Imagining the Unimaginable: Illustration as Gateway

  • Kate Newell
Part of the Palgrave Studies in Adaptation and Visual Culture book series (PSADVC)


Illustration, I argue in this chapter, contributes to a given work’s adaptation network by establishing distinctive iconography and by distilling a work to representative scenes, moments, and elements. The aspects of a prose work that illustrators depict (and how they do so) correspond to those similarly reinforced in other illustrated editions as well as in film adaptations. Looking to several sets of illustrations of Henry James’s novellas Daisy Miller and Washington Square and Robert Louis Stevenson’s The Strange Case of Dr. Jekyll and Mr. Hyde, I consider how similarities in content and tone among the sets suggest a consensus on what “counts” in the work and point to the reiterative process by which the cultural knowledge and memory of a particular work is constructed. This chapter examines some ways in which illustrations in illustrated novels are coded to elicit particular readings that can impact readers’ interpretations of a work by resolving ambiguities or visualizing aspects absent from the prose narrative.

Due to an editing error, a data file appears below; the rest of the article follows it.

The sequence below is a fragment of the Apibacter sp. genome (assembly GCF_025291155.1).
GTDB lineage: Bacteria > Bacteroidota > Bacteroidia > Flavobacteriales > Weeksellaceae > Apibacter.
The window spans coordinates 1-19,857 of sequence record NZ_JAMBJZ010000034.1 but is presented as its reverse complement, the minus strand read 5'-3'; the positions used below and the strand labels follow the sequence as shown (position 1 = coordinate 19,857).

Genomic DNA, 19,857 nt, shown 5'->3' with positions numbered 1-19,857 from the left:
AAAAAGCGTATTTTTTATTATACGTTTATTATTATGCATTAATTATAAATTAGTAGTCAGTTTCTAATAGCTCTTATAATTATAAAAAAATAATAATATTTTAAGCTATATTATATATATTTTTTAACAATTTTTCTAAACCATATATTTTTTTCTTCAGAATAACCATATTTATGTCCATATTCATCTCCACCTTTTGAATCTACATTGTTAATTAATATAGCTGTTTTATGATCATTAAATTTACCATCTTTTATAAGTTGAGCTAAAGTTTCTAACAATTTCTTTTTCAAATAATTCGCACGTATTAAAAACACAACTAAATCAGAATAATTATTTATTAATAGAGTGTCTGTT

Picture Book Female Character Social Convention Adaptation Network Narrative Event 
These keywords were added by machine and not by the authors. This process is experimental and the keywords may be updated as the learning algorithm improves.


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Copyright information

© The Author(s) 2017

Authors and Affiliations

  • Kate Newell
    • 1
  1. 1.Savannah College of Art and DesignSavannahUSA

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